Indie joins the big league
In this December’s Metro Manila Film Festival (MMFF), two indie filmmakers will compete with the usual array of “Enteng,” “Agimat” and “Shake” franchise flicks.
Apart from Brillante Ma. Mendoza, a surprise addition with his “Thy Womb,” another indie director, Lawrence Fajardo, made it to the final list with “The Strangers.”
Last July, in the Directors’ Showcase section of this year’s Cinemalaya, Fajardo won best film for “Posas.” Earlier this month, “Posas” won the top prize at the Hanoi International Film Festival.
Then again, the MMFF is a big leap from Cinemalaya and Hanoi. “I am excited and pressured at the same time,” Fajardo admitted. “It’s not only my first MMFF; it’s also my first horror film.”
It’s a baptism of fire, in more ways than one. Still, his wish is to bring his style of filmmaking from the indie to the commercial circles.
He explained: “Even in the mainstream, I hope to continue making films in the same mold as my previous efforts—more dramatic, edgier, grittier.”
He named master filmmakers Celso Ad. Castillo and Peque Gallaga as the horror directors he hopes to emulate. “My favorite is Direk Peque’s ‘Manananggal’ episode from the first ‘Shake, Rattle and Roll,’” he said.
Other favorite horror flicks of his are William Friedkin’s “The Exorcist” and Stanley Kubrick’s “The Shining.”
He described horror as “an exciting genre that generates various emotions among audiences.”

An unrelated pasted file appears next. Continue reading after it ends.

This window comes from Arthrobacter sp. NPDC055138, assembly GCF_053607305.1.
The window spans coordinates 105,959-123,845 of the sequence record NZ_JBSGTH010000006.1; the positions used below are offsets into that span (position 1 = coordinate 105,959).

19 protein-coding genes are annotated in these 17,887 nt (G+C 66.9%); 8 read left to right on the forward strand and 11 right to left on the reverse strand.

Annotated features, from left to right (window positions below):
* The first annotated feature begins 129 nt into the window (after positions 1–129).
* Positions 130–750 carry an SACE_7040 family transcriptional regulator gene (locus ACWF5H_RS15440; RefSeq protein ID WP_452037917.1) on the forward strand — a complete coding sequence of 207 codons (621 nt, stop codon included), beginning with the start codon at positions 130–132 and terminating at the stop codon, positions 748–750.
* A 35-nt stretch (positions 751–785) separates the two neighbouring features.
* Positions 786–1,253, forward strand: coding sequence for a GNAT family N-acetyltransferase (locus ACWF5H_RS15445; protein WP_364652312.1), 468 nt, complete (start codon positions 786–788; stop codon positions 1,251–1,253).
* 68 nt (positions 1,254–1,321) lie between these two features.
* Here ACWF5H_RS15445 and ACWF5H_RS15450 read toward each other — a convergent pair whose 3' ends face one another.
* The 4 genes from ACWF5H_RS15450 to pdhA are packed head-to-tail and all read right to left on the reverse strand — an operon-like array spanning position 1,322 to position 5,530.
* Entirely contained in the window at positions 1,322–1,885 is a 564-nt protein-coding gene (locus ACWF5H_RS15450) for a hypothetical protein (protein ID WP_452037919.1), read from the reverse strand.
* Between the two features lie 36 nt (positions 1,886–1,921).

He confessed, however, that he does find horror a bit daunting. “It’s challenging, but I welcome it,” he said. “[With ‘The Strangers’], I’d like to tell a horror story with a unique flavor.”
Although independently produced, “The Strangers” could also qualify as a commercial undertaking, said lawyer Joji Alonso, head of Quantum Films.
Fajardo got to stretch his directing muscles in this one. “We have stunts, effects, prostheses. We have a big cast,” said Fajardo. “It’s a whole new playing field for me. I realized it’s not easy to scare audiences”
On the set of “The Strangers,” Fajardo encountered all sorts of challenges, from inclement weather to the unwieldy schedules of the cast. His stars are among the busiest in the industry—JM de Guzman, Enrique Gil, Julia Montes, Enchong Dee, Janice de Belen and Cherry Pie Picache.
The director was happy to reunite with “Amok” and “Posas” actors Spanky Manikan, Nico Antonio, Art Acuña and Garry Lim via his MMFF entry.
“It was my first time to work with veterans Jaime Fabregas, Tanya Gomez and Johnny Revilla, too,” he related. “I’m thankful that the entire cast was very cooperative.”
He recounted that it was a difficult shoot, “but the actors had no complaints even though we had to shoot at times drenched with rain and mud.”
He was likewise all-praise for his producer Alonso. “She was very supportive. Finishing this movie wasn’t easy, but she remained steadfast and committed.”
Fajardo considers himself a “collaborative” director. He explained: “I have an efficient crew and they helped me achieve my vision. As a director, sometimes you have to attack scenes differently in order to make each one effective.”
He has a simple Christmas wish this year. “I hope viewers will appreciate ‘The Strangers,’ to make all our hard work and sacrifices worthwhile.”
After this brief fling with the mainstream, Fajardo is raring to return to his first love.
“I have a few projects in the works. Balik-indie ulit (back to indie again),” he said.
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